Enter your mobile number or email address below and we'll send you a link to download the free Kindle App. Then you can start reading Kindle books on your smartphone, tablet, or computer - no Kindle device required.
To get the free app, enter your mobile phone number.
The Illusion of Due Diligence: Notes from the CISO Underground Paperback – April 27, 2010
|New from||Used from|
The Amazon Book Review
Author interviews, book reviews, editors picks, and more. Read it now
Customers who bought this item also bought
About the Author
Since 1982 Jeff has worked in leadership positions at Fortune 1000 organizations. Jeff is currently an independent consultant working in the cyber security and cyber intelligence fields. He was awarded the RSA 2007 Conference award for Excellence in the Field of Security Practices and his team won the 2007 SC Magazine Award - Best Security Team award. He has BA in Special Studies - Middle East Studies and Arabic Language from Trinity College as well as a MS in Information Assurance from Norwich University. Jeff also holds the CISSP, CISM and NSA-IAM certifications. Jeff served in the United States Air Force as a cryptologic linguist and in the United States Army National Guard as an Armored Scout Platoon Leader. Jeff has published many articles, contributed to numerous books, and sits on a number of advisory boards.
Top customer reviews
There was a problem filtering reviews right now. Please try again later.
As he should. Being a security practitioner for the past 25 years
I have come to the conclusion that unless security is mandated by law
Good read and true to what security really means in the corporate world.
Mr. Bardin seems to be very qualified, and he has written some very good columns for CSO Online, where I first saw mention of this document. And I have no doubt that Mr. Bardin adheres to the highest personal standards of professionalism and integrity.
But this is not a finished book. It reads like a very rough first draft, filled with typographic errors and badly constructed sentences. The overall tone of the book is that of a disgruntled employee complaining about all the incompetent and malicious managers he has had to put up with. There are a few useful insights buried in the text, but most of the material consists of attacks on the character, qualifications and ethics of various individuals.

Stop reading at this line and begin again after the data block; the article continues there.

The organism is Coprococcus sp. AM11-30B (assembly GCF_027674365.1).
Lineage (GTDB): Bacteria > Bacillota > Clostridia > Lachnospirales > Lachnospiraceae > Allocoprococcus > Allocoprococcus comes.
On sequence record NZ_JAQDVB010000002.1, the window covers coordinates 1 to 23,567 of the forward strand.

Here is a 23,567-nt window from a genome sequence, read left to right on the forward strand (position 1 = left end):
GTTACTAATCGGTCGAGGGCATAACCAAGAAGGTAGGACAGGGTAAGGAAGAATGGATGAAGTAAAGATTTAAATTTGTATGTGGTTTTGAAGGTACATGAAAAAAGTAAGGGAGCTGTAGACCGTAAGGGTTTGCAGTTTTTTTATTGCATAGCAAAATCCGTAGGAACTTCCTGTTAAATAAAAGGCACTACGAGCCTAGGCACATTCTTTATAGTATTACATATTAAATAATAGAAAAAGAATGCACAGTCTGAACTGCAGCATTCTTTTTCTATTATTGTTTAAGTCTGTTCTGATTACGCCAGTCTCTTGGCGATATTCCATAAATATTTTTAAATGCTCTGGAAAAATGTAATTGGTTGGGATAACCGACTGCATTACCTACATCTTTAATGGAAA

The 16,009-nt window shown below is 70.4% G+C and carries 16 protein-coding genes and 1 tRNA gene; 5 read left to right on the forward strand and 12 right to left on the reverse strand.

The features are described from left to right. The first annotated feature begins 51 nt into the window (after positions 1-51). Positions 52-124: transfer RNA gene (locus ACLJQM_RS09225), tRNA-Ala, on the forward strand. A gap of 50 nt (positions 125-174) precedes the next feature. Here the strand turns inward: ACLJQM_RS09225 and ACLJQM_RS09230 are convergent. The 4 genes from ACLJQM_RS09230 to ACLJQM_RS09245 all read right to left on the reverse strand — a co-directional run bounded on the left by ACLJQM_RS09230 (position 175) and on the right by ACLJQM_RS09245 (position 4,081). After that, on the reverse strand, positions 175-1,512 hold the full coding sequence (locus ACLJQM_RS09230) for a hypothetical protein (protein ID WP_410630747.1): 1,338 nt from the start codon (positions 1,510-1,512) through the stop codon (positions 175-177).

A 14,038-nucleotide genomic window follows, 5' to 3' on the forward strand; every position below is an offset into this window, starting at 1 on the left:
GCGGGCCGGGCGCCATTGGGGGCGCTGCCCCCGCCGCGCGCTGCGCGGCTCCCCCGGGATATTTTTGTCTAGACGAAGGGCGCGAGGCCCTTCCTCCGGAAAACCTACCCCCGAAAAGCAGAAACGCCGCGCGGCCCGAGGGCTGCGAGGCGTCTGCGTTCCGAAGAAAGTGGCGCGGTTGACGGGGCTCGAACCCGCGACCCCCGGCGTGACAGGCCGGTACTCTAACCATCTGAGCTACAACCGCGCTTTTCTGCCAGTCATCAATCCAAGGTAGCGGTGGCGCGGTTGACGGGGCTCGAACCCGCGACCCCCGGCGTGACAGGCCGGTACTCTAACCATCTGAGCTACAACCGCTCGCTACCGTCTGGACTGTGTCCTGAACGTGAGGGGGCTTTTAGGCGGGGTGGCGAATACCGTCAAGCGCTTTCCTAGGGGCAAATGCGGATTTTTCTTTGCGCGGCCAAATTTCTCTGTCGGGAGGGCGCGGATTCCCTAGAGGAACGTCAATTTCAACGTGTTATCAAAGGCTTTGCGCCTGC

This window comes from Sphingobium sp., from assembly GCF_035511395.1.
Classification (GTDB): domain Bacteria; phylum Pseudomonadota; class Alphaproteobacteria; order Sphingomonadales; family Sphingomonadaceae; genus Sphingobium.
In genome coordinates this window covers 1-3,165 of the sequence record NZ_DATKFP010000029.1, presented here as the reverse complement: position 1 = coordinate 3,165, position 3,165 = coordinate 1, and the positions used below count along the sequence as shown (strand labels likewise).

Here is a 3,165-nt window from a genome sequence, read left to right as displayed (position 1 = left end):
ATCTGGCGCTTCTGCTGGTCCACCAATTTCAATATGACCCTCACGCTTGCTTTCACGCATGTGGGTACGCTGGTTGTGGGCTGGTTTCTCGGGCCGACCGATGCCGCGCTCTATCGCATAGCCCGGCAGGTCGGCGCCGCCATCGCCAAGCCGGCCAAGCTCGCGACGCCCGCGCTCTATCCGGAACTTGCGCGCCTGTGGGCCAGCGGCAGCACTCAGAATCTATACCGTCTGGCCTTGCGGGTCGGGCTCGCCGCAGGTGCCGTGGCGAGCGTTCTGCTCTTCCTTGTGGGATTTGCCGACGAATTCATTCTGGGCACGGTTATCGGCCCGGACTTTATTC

What I was hoping for was some insight into the challenges of working within the business culture, dealing with opposition and competing agendas, forming strategic alliances, making the case for security to management. Instead, I got one long rant, with no useful content.
The author is not afraid to expose his own failures, and convey lessons learned, as well as discuss what has worked and his critical observations on how that too can be improved.
I highly recommend this book to all those in the information security and risk management profession, especially to those who are new to the challenges of management in this profession.
It's plain to see that the author cares about the information security profession. Juxtaposed against that care is his tendency to align himself with characters who are likely to cause trouble. For example, I cannot understand how the author chose to do business with "Ariel," a pseudo-partner who was really an incompetent competitor. I blame the author for his woes with that relationship, but does that mean I should pay attention to how he dealt with the consequences? Similarly, the author took a job working for "the Little Corporal," despite knowing it would be a mess from the beginning! I could cite other examples: resorting to blackmail to keep a job, political power-plays at start-ups, etc. Amazing.
The bottom line is this: should I be listening to the advice of a person who constantly puts himself in compromising positions? Your answer to this question defines if you should read it.
One final note: the book is self-published, so it lacks the presentation and polish one would (usually) enjoy if delivered by a professional publisher. The language and formatting are rough in places but not overly distracting.